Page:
Dodge lorry rebuild Dodge truck restoration

Other progress on the Dodge's rebuild during January 2011.

Restoration Part 37. Click here to return to the main Dodge lorry restoration page. Part of Contact page.

January 2011 Part 2.
The update for January was split into two, this being Part two. Part One described the signwriting that was undertaken during four days early in the month. This page looks at the many other areas of the truck's restoration that also moved forward during this month. As well as a great deal of re-assembly, the other two major areas of progress in the rebuild were the re-wire from stem to stern, and the first running of the engine post-stripdown a couple of years earlier. It was a major relief to see the engine fire up after all this time. Touch wood all seems well in that department, although there are still a few issues with it starting on 6 volts (original) rather than 12 volts. The batteries, bought new a couple of years ago, need another looking at, as does the starter, to establish why it isn't keen on turning the motor over on 6 volts.
January was a great month for progress on the truck. Since committing to a show appearance at the end of February, all the stops have been pulled out to get the Dodge ready in time for its show debut. In addition to the signwriting, one big move forward was with the vehicle's wiring. The original wiring was in a terrible condition, so was one of the first things to head for the bin early on in the truck's stripdown phase in 2007. Virtually all the wiring used in the re-creation of the loom is proper, old-style braided cable, with soldered joints throughout. This stage continued on and off over a few weeks during January, fitting in with other work being undertaken on the truck at the time.
Replacing the truck's wiring loom
As in December, I spent most weekdays in January over at the workshop, helping out with whatever I could. Many loose parts were fettled and re-painted during this time, including the front inner wings shown below. A great deal of time was spent digging out suitable nuts, bolts and screws to re-attach the various loose parts. On the subject of fasteners, no Posidriv or Phillips screws were used anywhere, only slot headed screws as would have been used originally.
Repainting the inner wings
The windscreen is shown here fitted together, and masked, ready for the final clear lacquer coat that would follow shortly. Once in its final clear coat, a new rubber was fitted and the whole assembly re-united with the truck once more.
Windscreen / windshield
The original Pyrene fire extinguisher bracket was re-furbished and screwed back in its original position, above the driver's door. The extinguisher itself is a period replacement, the one that had been fitted having long since disappeared.
Pyrene fire extinguisher and bracket
One of the fiddliest things to repaint was the front end section, which comprises the two panels shown below. Rather than spray it, and risk any black paint making it onto the green upper side, this was done by hand with a tiny brush and took me the best part of two days :-)
Dodge front body section
During the re-wire, it became apparent that the dynamo wasn't putting out any charge so it was taken to a local specialist. He diagnosed dry soldered joints, so re-did them all, lubricated it, checked over the armature and brushes and returned it to us. It now puts out a healthy charge. Also shown, one of the two new rear door checkstraps, both of which were re-fitted in January. The screwheads were lined up later!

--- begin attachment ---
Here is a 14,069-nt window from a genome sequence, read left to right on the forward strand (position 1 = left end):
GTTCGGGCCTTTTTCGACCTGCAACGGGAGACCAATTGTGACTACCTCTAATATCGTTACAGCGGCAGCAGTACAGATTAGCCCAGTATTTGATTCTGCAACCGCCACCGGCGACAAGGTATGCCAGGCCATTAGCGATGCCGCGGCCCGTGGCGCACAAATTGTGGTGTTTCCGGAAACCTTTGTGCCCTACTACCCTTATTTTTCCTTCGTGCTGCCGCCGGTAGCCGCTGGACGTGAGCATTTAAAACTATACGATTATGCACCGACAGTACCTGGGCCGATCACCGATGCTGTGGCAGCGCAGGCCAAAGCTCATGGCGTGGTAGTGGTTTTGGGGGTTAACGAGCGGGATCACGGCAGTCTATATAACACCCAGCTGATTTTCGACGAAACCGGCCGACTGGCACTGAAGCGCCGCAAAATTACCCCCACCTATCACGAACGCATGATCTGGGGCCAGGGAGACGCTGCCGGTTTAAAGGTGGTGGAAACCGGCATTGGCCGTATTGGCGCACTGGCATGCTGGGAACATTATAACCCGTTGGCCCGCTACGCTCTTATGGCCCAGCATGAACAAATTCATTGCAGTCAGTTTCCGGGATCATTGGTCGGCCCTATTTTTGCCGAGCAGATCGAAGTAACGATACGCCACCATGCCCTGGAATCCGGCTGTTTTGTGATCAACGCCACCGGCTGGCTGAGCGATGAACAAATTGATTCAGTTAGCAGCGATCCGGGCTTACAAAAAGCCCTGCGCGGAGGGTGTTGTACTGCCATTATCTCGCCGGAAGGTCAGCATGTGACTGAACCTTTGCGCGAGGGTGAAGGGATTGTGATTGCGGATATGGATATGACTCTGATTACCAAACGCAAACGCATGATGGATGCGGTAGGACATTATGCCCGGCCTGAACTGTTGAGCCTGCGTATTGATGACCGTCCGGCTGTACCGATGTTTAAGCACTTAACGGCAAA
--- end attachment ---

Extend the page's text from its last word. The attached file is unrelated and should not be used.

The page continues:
Dodge dynamo is rebuilt
Three old-stock interior lights have been fitted, two at the cab end, and one above the rear doors. Handily I just happened to have "in stock" a collection of old household light switches, in bakelite. Deeming these ideal for the job, the three best ones were dug out, checked, and fitted to the Dodge. They were mounted on wooden plinths, one of which is shown below during a test-fit. Both plinths were then sanded, stained, and given a wipe over with Danish Oil prior to being installed.
Bakelite light switches are used
The 18th of January was a momentous day, in that it saw the first run of the engine following on from its extensive re-furb described in an earlier instalment. Due to the engine being quite tight, a 12 volt battery and coil were pressed into temporary service (on the starting circuits only). The first few attempts saw the engine cough a couple of times, and, following a tweak of the timing, it fired up after a couple of turns on the starter, and settled into a smooth, even tick-over. This was a big relief. The oil pressure held up well and there were no leaks or signs of boiling up. A second test-run of the motor saw the transmission being tested gently. This confirmed that the clutch, gears, prop and rear axle seem to be doing their job (all now greased and replenished with suitable lubricants as required), although there's no substitute for actually driving it and putting the transmission through some load.
Engine test run
The rear flooring had been re-laid sometime earlier, but only now was it treated to some "dark oak" oil-based wood dye, and a wipe over with the Danish oil also used on the interior light plinths. I'm really pleased with how it came out.
Stained wooden flooring in the back of the truck
Also in the rear section of the bodywork, the original wheel stops and winch were bolted back in, the latter on the original planking that came out of the truck in 2007 (it just needed planing at a local joiner and treating before re-use). The winch still needs replacement cable, but that can wait until later. Installing these items wasn't as straightforward as we'd hoped, as both fuel tanks had to be dropped down in order to tighten the nuts underneath the floor. The tanks were also dropped for a second time as a problem with the wiring on the fuel tank sender units was discovered, but only after the tanks had been re-fitted. Typical! The gear lever and handbrake lever, just visible in this photo, were re-painted a short time later too.
The original winch is re-installed
The 26th January 2011 saw the next stage of the vehicle's paintwork undertaken, that of applying the clear lacquer over everything. Martyn, the signwriter, volunteered to take this task on. This could only take place though, once a suitable level of matting agent to use in the clear lacquer had been arrived at. Early tests on sample pieces proved quite tricky to accurately measure out. The aim was to achieve a final finish that looked neither very shiny, nor matt either, just a sheen typical of that found on many working lorries after the war and into the early 1950s.